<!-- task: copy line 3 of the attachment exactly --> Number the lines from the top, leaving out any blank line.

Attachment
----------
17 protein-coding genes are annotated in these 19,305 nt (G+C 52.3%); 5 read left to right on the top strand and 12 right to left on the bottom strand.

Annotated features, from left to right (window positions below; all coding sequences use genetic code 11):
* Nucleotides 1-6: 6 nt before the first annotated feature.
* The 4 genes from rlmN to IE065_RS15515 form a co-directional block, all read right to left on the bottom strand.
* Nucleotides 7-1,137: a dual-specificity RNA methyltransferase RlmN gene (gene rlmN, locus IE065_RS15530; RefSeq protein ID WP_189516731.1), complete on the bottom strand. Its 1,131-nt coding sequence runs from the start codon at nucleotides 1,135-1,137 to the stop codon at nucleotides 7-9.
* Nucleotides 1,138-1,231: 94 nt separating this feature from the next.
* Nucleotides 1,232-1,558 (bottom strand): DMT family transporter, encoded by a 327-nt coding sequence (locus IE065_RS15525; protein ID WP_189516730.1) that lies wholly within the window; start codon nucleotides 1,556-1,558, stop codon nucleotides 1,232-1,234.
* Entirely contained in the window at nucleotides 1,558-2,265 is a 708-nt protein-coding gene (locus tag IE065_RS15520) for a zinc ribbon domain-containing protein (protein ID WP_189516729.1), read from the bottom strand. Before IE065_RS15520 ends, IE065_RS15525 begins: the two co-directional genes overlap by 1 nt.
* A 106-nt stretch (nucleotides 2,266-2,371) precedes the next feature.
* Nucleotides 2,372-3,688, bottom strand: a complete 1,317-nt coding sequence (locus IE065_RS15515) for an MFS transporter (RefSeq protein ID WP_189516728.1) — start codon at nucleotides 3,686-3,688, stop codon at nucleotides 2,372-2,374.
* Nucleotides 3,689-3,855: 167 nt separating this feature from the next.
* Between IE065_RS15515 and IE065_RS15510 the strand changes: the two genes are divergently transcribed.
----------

* Nucleotides 1-6: 6 nt before the first annotated feature.